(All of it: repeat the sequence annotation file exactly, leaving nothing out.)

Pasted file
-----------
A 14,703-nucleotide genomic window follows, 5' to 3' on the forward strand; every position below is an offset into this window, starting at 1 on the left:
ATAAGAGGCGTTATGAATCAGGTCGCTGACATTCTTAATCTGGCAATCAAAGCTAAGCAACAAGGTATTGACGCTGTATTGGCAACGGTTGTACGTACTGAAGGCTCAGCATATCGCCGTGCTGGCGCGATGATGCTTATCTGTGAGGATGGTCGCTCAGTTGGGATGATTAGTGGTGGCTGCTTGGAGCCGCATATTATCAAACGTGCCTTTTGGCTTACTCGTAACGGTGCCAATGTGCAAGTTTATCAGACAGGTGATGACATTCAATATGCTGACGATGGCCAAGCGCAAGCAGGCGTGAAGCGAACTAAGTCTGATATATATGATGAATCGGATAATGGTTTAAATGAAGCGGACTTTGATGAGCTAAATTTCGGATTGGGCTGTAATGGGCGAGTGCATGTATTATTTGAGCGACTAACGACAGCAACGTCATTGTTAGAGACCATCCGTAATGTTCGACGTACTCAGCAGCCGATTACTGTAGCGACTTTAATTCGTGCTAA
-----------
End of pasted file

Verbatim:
A 14,703-nucleotide genomic window follows, 5' to 3' on the forward strand; every position below is an offset into this window, starting at 1 on the left:
ATAAGAGGCGTTATGAATCAGGTCGCTGACATTCTTAATCTGGCAATCAAAGCTAAGCAACAAGGTATTGACGCTGTATTGGCAACGGTTGTACGTACTGAAGGCTCAGCATATCGCCGTGCTGGCGCGATGATGCTTATCTGTGAGGATGGTCGCTCAGTTGGGATGATTAGTGGTGGCTGCTTGGAGCCGCATATTATCAAACGTGCCTTTTGGCTTACTCGTAACGGTGCCAATGTGCAAGTTTATCAGACAGGTGATGACATTCAATATGCTGACGATGGCCAAGCGCAAGCAGGCGTGAAGCGAACTAAGTCTGATATATATGATGAATCGGATAATGGTTTAAATGAAGCGGACTTTGATGAGCTAAATTTCGGATTGGGCTGTAATGGGCGAGTGCATGTATTATTTGAGCGACTAACGACAGCAACGTCATTGTTAGAGACCATCCGTAATGTTCGACGTACTCAGCAGCCGATTACTGTAGCGACTTTAATTCGTGCTAA